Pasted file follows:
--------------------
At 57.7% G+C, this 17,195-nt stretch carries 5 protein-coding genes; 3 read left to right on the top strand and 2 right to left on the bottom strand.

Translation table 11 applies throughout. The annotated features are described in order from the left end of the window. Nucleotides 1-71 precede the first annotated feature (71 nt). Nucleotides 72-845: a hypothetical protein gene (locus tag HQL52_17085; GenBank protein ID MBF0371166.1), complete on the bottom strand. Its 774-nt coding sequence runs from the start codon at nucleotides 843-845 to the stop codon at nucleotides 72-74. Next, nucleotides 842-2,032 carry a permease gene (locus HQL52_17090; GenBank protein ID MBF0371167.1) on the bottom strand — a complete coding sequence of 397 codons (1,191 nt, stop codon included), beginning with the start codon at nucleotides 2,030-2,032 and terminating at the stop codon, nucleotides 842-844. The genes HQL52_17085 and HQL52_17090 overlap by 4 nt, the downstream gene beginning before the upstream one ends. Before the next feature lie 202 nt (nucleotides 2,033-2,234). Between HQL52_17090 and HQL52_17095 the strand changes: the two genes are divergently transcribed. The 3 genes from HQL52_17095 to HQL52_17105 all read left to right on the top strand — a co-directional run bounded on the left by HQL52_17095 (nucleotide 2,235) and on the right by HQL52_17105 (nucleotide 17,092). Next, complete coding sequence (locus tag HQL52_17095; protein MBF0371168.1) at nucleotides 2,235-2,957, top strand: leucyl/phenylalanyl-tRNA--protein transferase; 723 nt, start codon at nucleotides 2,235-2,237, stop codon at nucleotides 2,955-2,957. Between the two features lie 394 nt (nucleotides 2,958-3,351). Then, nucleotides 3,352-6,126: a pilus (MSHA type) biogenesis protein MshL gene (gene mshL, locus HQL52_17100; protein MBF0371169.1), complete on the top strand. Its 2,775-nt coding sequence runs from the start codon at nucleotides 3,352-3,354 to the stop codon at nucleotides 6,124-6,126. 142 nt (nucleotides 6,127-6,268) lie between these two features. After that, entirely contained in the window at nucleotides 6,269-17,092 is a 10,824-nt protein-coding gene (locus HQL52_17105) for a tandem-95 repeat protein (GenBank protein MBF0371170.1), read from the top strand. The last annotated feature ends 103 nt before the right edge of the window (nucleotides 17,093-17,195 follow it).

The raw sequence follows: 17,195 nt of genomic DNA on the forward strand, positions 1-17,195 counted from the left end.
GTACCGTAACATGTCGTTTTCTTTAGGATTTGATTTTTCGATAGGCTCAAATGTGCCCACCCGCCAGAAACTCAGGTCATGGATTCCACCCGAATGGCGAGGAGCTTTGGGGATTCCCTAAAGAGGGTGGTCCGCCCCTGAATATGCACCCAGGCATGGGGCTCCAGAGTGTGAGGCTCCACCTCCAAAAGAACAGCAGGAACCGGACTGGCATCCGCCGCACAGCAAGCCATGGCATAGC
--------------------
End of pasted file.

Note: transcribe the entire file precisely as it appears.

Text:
At 57.7% G+C, this 17,195-nt stretch carries 5 protein-coding genes; 3 read left to right on the top strand and 2 right to left on the bottom strand.

Translation table 11 applies throughout. The annotated features are described in order from the left end of the window. Nucleotides 1-71 precede the first annotated feature (71 nt). Nucleotides 72-845: a hypothetical protein gene (locus tag HQL52_17085; GenBank protein ID MBF0371166.1), complete on the bottom strand. Its 774-nt coding sequence runs from the start codon at nucleotides 843-845 to the stop codon at nucleotides 72-74. Next, nucleotides 842-2,032 carry a permease gene (locus HQL52_17090; GenBank protein ID MBF0371167.1) on the bottom strand — a complete coding sequence of 397 codons (1,191 nt, stop codon included), beginning with the start codon at nucleotides 2,030-2,032 and terminating at the stop codon, nucleotides 842-844. The genes HQL52_17085 and HQL52_17090 overlap by 4 nt, the downstream gene beginning before the upstream one ends. Before the next feature lie 202 nt (nucleotides 2,033-2,234). Between HQL52_17090 and HQL52_17095 the strand changes: the two genes are divergently transcribed. The 3 genes from HQL52_17095 to HQL52_17105 all read left to right on the top strand — a co-directional run bounded on the left by HQL52_17095 (nucleotide 2,235) and on the right by HQL52_17105 (nucleotide 17,092). Next, complete coding sequence (locus tag HQL52_17095; protein MBF0371168.1) at nucleotides 2,235-2,957, top strand: leucyl/phenylalanyl-tRNA--protein transferase; 723 nt, start codon at nucleotides 2,235-2,237, stop codon at nucleotides 2,955-2,957. Between the two features lie 394 nt (nucleotides 2,958-3,351). Then, nucleotides 3,352-6,126: a pilus (MSHA type) biogenesis protein MshL gene (gene mshL, locus HQL52_17100; protein MBF0371169.1), complete on the top strand. Its 2,775-nt coding sequence runs from the start codon at nucleotides 3,352-3,354 to the stop codon at nucleotides 6,124-6,126. 142 nt (nucleotides 6,127-6,268) lie between these two features. After that, entirely contained in the window at nucleotides 6,269-17,092 is a 10,824-nt protein-coding gene (locus HQL52_17105) for a tandem-95 repeat protein (GenBank protein MBF0371170.1), read from the top strand. The last annotated feature ends 103 nt before the right edge of the window (nucleotides 17,093-17,195 follow it).

The raw sequence follows: 17,195 nt of genomic DNA on the forward strand, positions 1-17,195 counted from the left end.
GTACCGTAACATGTCGTTTTCTTTAGGATTTGATTTTTCGATAGGCTCAAATGTGCCCACCCGCCAGAAACTCAGGTCATGGATTCCACCCGAATGGCGAGGAGCTTTGGGGATTCCCTAAAGAGGGTGGTCCGCCCCTGAATATGCACCCAGGCATGGGGCTCCAGAGTGTGAGGCTCCACCTCCAAAAGAACAGCAGGAACCGGACTGGCATCCGCCGCACAGCAAGCCATGGCATAGC